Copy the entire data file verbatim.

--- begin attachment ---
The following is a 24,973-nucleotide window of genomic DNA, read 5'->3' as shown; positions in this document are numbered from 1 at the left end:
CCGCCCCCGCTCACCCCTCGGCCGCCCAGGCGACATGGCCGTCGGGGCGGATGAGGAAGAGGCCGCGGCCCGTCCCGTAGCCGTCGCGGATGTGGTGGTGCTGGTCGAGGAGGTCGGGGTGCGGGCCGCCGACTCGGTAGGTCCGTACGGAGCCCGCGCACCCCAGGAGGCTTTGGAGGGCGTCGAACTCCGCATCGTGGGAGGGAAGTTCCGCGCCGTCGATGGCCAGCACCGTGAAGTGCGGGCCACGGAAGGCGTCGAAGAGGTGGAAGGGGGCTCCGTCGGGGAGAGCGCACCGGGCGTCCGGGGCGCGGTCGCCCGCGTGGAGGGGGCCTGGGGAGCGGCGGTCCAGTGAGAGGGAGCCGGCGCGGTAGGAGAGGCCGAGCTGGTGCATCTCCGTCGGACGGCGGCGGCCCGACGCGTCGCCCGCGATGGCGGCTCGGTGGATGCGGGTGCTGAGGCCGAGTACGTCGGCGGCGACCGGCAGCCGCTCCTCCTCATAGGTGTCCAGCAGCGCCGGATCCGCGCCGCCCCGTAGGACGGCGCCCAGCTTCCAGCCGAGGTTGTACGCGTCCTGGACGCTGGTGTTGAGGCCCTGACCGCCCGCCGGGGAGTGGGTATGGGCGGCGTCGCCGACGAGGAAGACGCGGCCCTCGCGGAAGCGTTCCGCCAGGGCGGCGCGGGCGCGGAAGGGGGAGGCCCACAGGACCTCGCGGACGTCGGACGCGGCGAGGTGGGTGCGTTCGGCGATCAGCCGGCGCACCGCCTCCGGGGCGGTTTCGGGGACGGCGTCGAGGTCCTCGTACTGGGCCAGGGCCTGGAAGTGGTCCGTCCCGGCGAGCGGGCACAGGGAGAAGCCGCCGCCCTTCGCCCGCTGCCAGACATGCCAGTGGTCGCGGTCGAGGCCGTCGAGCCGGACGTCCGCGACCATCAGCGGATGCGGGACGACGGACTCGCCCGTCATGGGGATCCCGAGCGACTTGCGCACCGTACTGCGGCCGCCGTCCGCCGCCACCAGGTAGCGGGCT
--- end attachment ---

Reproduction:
The following is a 24,973-nucleotide window of genomic DNA, read 5'->3' as shown; positions in this document are numbered from 1 at the left end:
CCGCCCCCGCTCACCCCTCGGCCGCCCAGGCGACATGGCCGTCGGGGCGGATGAGGAAGAGGCCGCGGCCCGTCCCGTAGCCGTCGCGGATGTGGTGGTGCTGGTCGAGGAGGTCGGGGTGCGGGCCGCCGACTCGGTAGGTCCGTACGGAGCCCGCGCACCCCAGGAGGCTTTGGAGGGCGTCGAACTCCGCATCGTGGGAGGGAAGTTCCGCGCCGTCGATGGCCAGCACCGTGAAGTGCGGGCCACGGAAGGCGTCGAAGAGGTGGAAGGGGGCTCCGTCGGGGAGAGCGCACCGGGCGTCCGGGGCGCGGTCGCCCGCGTGGAGGGGGCCTGGGGAGCGGCGGTCCAGTGAGAGGGAGCCGGCGCGGTAGGAGAGGCCGAGCTGGTGCATCTCCGTCGGACGGCGGCGGCCCGACGCGTCGCCCGCGATGGCGGCTCGGTGGATGCGGGTGCTGAGGCCGAGTACGTCGGCGGCGACCGGCAGCCGCTCCTCCTCATAGGTGTCCAGCAGCGCCGGATCCGCGCCGCCCCGTAGGACGGCGCCCAGCTTCCAGCCGAGGTTGTACGCGTCCTGGACGCTGGTGTTGAGGCCCTGACCGCCCGCCGGGGAGTGGGTATGGGCGGCGTCGCCGACGAGGAAGACGCGGCCCTCGCGGAAGCGTTCCGCCAGGGCGGCGCGGGCGCGGAAGGGGGAGGCCCACAGGACCTCGCGGACGTCGGACGCGGCGAGGTGGGTGCGTTCGGCGATCAGCCGGCGCACCGCCTCCGGGGCGGTTTCGGGGACGGCGTCGAGGTCCTCGTACTGGGCCAGGGCCTGGAAGTGGTCCGTCCCGGCGAGCGGGCACAGGGAGAAGCCGCCGCCCTTCGCCCGCTGCCAGACATGCCAGTGGTCGCGGTCGAGGCCGTCGAGCCGGACGTCCGCGACCATCAGCGGATGCGGGACGACGGACTCGCCCGTCATGGGGATCCCGAGCGACTTGCGCACCGTACTGCGGCCGCCGTCCGCCGCCACCAGGTAGCGGGCT